On an island in Bahrain, archaeologists and historians are at work uncovering relics that will tell the story of Christian homes in the kingdom before the spread of Islam.
A team of Bahraini and British experts carefully sift through sandy stretches between thick stone walls of what may have been a monastery or a bishop’s home dating back to the sixth and eighth century.
Archaeologists this month are combing through spaces that would have been used as a kitchen, living areas and a workshop to throw more light on communities and their way of life thousands of years ago.
The team is excavating an ancient Christian home discovered under a 300-year-old mosque in a Muslim cemetery on Bahrain’s Muharraq island. The dig is part of an archaeological project that began three years ago.
“It will be most exciting for the country to discover more concrete evidence of a Christian presence that dates back to the sixth and eighth centuries AD below a 300-year-old mosque,” Salman Almahari, director of Antiquities and Museums of the Bahrain Authority for Culture and Antiquities in the archaeology and museums directorate, told The National in an interview.
Excavations to go deeper
Working with a local team from Bahrain, experts from the UK's Institute of Arab and Islamic Studies at the University of Exeter led by professors Timothy Insoll and Rachel MacLean are excavating the site.
Glazed pottery with the mark of a small cross, fish bones and stonework were discovered by the team late last year.
“We will continue the work that began last year and now will go deeper in the site,” Mr Al Mahari said.
“The team will clean up all the floors of the house and do more excavation work.
“Last year we found different rooms, in a kitchen we found ashes and [fish] bones.
“There is a living room, and in a workshop room we found material like spindles for weaving.
“We know this is a bishop’s residence, a monastery or an elite residence.”
Work on the site first began in 2019.
The sandy site is surrounded by a bustling neighbourhood filled with shops, residential apartments and restaurants.
It is under the ruins of an age-old mosque in the middle of a large cemetery that families visit to pay respects to the dead.
Across the burial ground are wooden plaques with inscriptions in memory of those buried there.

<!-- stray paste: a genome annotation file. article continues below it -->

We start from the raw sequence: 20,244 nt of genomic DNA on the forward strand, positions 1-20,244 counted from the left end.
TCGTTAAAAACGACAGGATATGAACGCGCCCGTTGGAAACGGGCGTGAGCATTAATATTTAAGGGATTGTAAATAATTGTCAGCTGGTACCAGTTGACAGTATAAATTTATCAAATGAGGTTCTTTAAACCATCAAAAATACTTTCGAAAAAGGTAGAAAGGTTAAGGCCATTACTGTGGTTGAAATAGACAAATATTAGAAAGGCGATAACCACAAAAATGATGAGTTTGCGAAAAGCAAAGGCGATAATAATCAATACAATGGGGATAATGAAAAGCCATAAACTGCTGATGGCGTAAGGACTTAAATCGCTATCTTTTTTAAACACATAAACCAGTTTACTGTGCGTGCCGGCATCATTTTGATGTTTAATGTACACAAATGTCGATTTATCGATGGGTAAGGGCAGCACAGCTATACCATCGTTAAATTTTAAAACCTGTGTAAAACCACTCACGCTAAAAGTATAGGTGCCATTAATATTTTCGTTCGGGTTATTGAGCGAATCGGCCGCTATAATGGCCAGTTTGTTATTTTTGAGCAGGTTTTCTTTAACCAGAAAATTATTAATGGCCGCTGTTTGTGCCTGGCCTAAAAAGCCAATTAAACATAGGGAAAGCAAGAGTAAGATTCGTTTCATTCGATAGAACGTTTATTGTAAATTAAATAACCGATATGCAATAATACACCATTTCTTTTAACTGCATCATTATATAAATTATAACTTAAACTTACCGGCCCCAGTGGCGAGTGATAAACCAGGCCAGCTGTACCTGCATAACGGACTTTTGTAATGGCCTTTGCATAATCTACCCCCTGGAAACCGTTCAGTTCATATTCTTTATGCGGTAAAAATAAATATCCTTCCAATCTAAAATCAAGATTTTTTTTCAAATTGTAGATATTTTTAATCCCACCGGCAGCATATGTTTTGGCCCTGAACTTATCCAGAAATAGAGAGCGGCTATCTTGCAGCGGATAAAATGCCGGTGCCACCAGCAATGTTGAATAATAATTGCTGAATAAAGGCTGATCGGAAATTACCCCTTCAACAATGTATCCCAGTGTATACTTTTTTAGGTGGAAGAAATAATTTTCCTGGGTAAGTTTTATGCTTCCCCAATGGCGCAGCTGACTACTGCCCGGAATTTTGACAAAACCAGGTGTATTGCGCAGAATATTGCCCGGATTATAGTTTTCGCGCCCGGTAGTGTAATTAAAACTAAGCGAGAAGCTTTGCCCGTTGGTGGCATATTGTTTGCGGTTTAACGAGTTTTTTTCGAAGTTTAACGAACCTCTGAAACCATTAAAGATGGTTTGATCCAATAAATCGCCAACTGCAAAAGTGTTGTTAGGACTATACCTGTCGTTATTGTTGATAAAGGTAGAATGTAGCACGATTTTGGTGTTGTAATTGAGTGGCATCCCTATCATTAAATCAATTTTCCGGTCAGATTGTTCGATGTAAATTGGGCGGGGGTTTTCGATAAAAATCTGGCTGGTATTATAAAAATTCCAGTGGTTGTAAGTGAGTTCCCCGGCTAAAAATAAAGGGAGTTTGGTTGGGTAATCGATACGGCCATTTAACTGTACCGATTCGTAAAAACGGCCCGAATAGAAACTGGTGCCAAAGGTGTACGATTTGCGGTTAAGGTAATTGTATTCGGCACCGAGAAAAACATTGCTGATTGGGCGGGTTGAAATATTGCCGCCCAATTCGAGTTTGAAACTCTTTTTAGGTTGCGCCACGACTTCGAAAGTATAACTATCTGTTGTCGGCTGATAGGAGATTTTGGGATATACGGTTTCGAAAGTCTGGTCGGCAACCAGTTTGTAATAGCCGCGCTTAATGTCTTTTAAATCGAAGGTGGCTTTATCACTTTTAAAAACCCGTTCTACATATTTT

The community in Muharraq had planned to build a new mosque around the ruined structure, which dates back hundreds of years.
Some people in the group suggested they approach the antiquities department before starting construction.
It was then that Mr Al Mahari and his team found evidence of another wall beneath the boundary wall of the old mosque.
“It was simply amazing,” he said. “The most important moment for an archaeologist is when he or she discovers something for the first time.
“In Bahrain historians and archaeologists were waiting for a discovery like this."
Concrete evidence of Christian communities
Radiocarbon dating and assessment of the findings show that the building was used between the sixth and the eighth century before Islam spread in the region in the middle of the 17th century.
Historical documents and names of areas in Bahrain have for long indicated the existence of Christian communities, but there was no scientific, physical evidence until the key discovery of the small cross last year.
A village called Dair in Arabic means monastery in English and an area called Galalee in Arabic translates to a place where bishops or monks prayed.
“Christianity is mentioned in our oral history, in the memory of the people and in the literature,” he said.
“These are names of places that researchers believe belonged to Christianity.
“We have read about it in historical sources since the fifth century but we found nothing before this.
“So this is the first physical evidence in the country, the first archaeological remains related to this period.”
Historians describe these as rare findings and vital to the region's heritage.
Mr Al Mahari invited the University of Exeter experts to excavate further this month.
There has been support from people who live and work around the site.
Authorities continually talk with the local community to apprise them of any discoveries.
“When we found the Christian building, we thought maybe the community will not like the discovery,” Mr Al Mahari said. “After all, they are Muslim and it is in the middle of their cemetery.
“But people were very happy and wanted to know more information about the past.
“This reflects the spirit of coexistence and tolerance of Bahrainis.”
The challenge ahead will lie in deciding if the site can be opened up for tourism and research, because the cemetery is still in use.
“We found many graves and burials, but we have not touched these,” Mr Al Mahari said.
“We will involve the local community and need more discussion with them to take any decision.”